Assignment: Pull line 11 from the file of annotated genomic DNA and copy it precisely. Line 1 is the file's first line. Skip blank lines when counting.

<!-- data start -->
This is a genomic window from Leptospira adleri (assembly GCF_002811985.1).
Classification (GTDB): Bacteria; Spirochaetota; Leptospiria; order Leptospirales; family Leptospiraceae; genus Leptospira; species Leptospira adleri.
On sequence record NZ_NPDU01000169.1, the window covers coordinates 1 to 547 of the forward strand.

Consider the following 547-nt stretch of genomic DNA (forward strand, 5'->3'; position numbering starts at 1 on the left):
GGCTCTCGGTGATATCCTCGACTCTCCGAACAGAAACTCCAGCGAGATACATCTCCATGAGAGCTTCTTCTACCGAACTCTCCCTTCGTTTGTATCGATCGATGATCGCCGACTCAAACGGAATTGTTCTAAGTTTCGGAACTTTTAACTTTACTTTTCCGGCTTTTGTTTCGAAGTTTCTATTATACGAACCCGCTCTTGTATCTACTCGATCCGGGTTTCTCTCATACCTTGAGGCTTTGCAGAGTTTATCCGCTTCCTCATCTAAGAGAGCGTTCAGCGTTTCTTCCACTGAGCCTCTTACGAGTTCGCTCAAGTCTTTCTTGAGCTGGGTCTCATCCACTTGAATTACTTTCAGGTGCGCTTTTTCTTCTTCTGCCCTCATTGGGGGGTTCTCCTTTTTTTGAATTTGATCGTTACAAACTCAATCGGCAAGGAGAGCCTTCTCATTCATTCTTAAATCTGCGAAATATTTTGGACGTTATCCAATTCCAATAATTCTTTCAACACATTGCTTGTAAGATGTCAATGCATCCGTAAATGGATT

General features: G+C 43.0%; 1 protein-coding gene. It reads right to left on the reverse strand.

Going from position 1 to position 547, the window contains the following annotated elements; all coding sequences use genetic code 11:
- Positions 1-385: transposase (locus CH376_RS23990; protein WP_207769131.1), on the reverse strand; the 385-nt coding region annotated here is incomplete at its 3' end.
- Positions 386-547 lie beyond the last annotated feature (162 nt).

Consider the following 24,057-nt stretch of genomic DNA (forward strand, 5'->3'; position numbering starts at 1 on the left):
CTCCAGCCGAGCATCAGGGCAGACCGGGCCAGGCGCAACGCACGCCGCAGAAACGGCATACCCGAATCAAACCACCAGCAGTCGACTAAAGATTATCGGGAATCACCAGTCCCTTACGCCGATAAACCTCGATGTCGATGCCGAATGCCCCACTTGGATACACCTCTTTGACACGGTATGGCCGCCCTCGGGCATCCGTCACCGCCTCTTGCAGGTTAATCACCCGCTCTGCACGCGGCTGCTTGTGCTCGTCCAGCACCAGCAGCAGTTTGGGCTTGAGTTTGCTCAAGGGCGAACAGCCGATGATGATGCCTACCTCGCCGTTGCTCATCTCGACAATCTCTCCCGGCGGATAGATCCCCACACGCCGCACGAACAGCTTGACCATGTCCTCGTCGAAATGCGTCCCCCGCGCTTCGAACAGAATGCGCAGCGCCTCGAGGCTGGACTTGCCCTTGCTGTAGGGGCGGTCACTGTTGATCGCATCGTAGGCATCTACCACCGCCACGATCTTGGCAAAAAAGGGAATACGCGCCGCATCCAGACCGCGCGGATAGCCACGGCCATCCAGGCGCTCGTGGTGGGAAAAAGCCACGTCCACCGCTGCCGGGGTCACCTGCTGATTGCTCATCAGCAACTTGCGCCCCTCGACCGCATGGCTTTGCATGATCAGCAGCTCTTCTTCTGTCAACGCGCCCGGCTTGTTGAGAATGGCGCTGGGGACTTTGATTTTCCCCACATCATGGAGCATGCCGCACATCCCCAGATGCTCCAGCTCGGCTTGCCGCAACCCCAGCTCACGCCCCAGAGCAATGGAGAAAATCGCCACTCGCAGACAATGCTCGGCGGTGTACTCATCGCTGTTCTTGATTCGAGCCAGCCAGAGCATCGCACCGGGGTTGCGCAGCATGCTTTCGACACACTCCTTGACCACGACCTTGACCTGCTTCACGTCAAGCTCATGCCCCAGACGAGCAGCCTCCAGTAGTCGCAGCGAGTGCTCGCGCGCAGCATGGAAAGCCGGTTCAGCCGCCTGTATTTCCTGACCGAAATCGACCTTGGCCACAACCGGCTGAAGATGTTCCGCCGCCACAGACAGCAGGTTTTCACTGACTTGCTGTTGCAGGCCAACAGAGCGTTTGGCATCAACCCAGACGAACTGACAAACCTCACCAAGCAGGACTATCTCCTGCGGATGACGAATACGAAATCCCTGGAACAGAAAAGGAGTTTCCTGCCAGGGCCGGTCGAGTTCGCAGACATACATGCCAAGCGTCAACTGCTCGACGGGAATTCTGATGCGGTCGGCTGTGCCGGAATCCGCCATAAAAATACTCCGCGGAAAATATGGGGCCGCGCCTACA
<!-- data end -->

CTCCAGCCGAGCATCAGGGCAGACCGGGCCAGGCGCAACGCACGCCGCAGAAACGGCATACCCGAATCAAACCACCAGCAGTCGACTAAAGATTATCGGGAATCACCAGTCCCTTACGCCGATAAACCTCGATGTCGATGCCGAATGCCCCACTTGGATACACCTCTTTGACACGGTATGGCCGCCCTCGGGCATCCGTCACCGCCTCTTGCAGGTTAATCACCCGCTCTGCACGCGGCTGCTTGTGCTCGTCCAGCACCAGCAGCAGTTTGGGCTTGAGTTTGCTCAAGGGCGAACAGCCGATGATGATGCCTACCTCGCCGTTGCTCATCTCGACAATCTCTCCCGGCGGATAGATCCCCACACGCCGCACGAACAGCTTGACCATGTCCTCGTCGAAATGCGTCCCCCGCGCTTCGAACAGAATGCGCAGCGCCTCGAGGCTGGACTTGCCCTTGCTGTAGGGGCGGTCACTGTTGATCGCATCGTAGGCATCTACCACCGCCACGATCTTGGCAAAAAAGGGAATACGCGCCGCATCCAGACCGCGCGGATAGCCACGGCCATCCAGGCGCTCGTGGTGGGAAAAAGCCACGTCCACCGCTGCCGGGGTCACCTGCTGATTGCTCATCAGCAACTTGCGCCCCTCGACCGCATGGCTTTGCATGATCAGCAGCTCTTCTTCTGTCAACGCGCCCGGCTTGTTGAGAATGGCGCTGGGGACTTTGATTTTCCCCACATCATGGAGCATGCCGCACATCCCCAGATGCTCCAGCTCGGCTTGCCGCAACCCCAGCTCACGCCCCAGAGCAATGGAGAAAATCGCCACTCGCAGACAATGCTCGGCGGTGTACTCATCGCTGTTCTTGATTCGAGCCAGCCAGAGCATCGCACCGGGGTTGCGCAGCATGCTTTCGACACACTCCTTGACCACGACCTTGACCTGCTTCACGTCAAGCTCATGCCCCAGACGAGCAGCCTCCAGTAGTCGCAGCGAGTGCTCGCGCGCAGCATGGAAAGCCGGTTCAGCCGCCTGTATTTCCTGACCGAAATCGACCTTGGCCACAACCGGCTGAAGATGTTCCGCCGCCACAGACAGCAGGTTTTCACTGACTTGCTGTTGCAGGCCAACAGAGCGTTTGGCATCAACCCAGACGAACTGACAAACCTCACCAAGCAGGACTATCTCCTGCGGATGACGAATACGAAATCCCTGGAACAGAAAAGGAGTTTCCTGCCAGGGCCGGTCGAGTTCGCAGACATACATGCCAAGCGTCAACTGCTCGACGGGAATTCTGATGCGGTCGGCTGTGCCGGAATCCGCCATAAAAATACTCCGCGGAAAATATGGGGCCGCGCCTACA